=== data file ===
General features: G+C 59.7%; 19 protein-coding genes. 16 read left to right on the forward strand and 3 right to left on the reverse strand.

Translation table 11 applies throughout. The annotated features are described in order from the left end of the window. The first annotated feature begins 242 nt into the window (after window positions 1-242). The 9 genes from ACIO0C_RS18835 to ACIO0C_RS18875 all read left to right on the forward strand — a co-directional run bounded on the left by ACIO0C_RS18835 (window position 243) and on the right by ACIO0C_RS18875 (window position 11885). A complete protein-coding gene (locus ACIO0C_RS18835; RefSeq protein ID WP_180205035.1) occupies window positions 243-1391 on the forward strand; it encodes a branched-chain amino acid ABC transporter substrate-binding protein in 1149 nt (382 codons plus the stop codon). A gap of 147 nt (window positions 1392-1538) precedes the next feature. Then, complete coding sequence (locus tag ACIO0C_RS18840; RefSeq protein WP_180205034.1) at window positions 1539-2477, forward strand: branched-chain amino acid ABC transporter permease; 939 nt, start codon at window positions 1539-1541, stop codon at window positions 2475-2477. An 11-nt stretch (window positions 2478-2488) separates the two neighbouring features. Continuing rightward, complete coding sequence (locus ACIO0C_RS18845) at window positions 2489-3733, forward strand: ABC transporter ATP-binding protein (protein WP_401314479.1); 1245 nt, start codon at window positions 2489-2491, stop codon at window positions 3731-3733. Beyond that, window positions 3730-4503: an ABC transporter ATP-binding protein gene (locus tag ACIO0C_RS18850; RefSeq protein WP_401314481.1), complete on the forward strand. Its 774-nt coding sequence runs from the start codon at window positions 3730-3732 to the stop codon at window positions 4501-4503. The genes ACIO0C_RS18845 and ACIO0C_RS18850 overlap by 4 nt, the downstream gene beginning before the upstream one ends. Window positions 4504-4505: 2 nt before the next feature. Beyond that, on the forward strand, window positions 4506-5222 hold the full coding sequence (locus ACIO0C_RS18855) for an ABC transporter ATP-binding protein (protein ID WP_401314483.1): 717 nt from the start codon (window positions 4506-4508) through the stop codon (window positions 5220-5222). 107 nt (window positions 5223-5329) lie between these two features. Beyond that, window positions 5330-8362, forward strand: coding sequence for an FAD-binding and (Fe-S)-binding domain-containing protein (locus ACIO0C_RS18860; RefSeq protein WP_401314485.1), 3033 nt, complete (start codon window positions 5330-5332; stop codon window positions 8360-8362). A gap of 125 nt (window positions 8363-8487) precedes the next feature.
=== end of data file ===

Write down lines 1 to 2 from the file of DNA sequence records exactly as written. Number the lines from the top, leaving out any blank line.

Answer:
General features: G+C 59.7%; 19 protein-coding genes. 16 read left to right on the forward strand and 3 right to left on the reverse strand.

Translation table 11 applies throughout. The annotated features are described in order from the left end of the window. The first annotated feature begins 242 nt into the window (after window positions 1-242). The 9 genes from ACIO0C_RS18835 to ACIO0C_RS18875 all read left to right on the forward strand — a co-directional run bounded on the left by ACIO0C_RS18835 (window position 243) and on the right by ACIO0C_RS18875 (window position 11885). A complete protein-coding gene (locus ACIO0C_RS18835; RefSeq protein ID WP_180205035.1) occupies window positions 243-1391 on the forward strand; it encodes a branched-chain amino acid ABC transporter substrate-binding protein in 1149 nt (382 codons plus the stop codon). A gap of 147 nt (window positions 1392-1538) precedes the next feature. Then, complete coding sequence (locus tag ACIO0C_RS18840; RefSeq protein WP_180205034.1) at window positions 1539-2477, forward strand: branched-chain amino acid ABC transporter permease; 939 nt, start codon at window positions 1539-1541, stop codon at window positions 2475-2477. An 11-nt stretch (window positions 2478-2488) separates the two neighbouring features. Continuing rightward, complete coding sequence (locus ACIO0C_RS18845) at window positions 2489-3733, forward strand: ABC transporter ATP-binding protein (protein WP_401314479.1); 1245 nt, start codon at window positions 2489-2491, stop codon at window positions 3731-3733. Beyond that, window positions 3730-4503: an ABC transporter ATP-binding protein gene (locus tag ACIO0C_RS18850; RefSeq protein WP_401314481.1), complete on the forward strand. Its 774-nt coding sequence runs from the start codon at window positions 3730-3732 to the stop codon at window positions 4501-4503. The genes ACIO0C_RS18845 and ACIO0C_RS18850 overlap by 4 nt, the downstream gene beginning before the upstream one ends. Window positions 4504-4505: 2 nt before the next feature. Beyond that, on the forward strand, window positions 4506-5222 hold the full coding sequence (locus ACIO0C_RS18855) for an ABC transporter ATP-binding protein (protein ID WP_401314483.1): 717 nt from the start codon (window positions 4506-4508) through the stop codon (window positions 5220-5222). 107 nt (window positions 5223-5329) lie between these two features. Beyond that, window positions 5330-8362, forward strand: coding sequence for an FAD-binding and (Fe-S)-binding domain-containing protein (locus ACIO0C_RS18860; RefSeq protein WP_401314485.1), 3033 nt, complete (start codon window positions 5330-5332; stop codon window positions 8360-8362). A gap of 125 nt (window positions 8363-8487) precedes the next feature.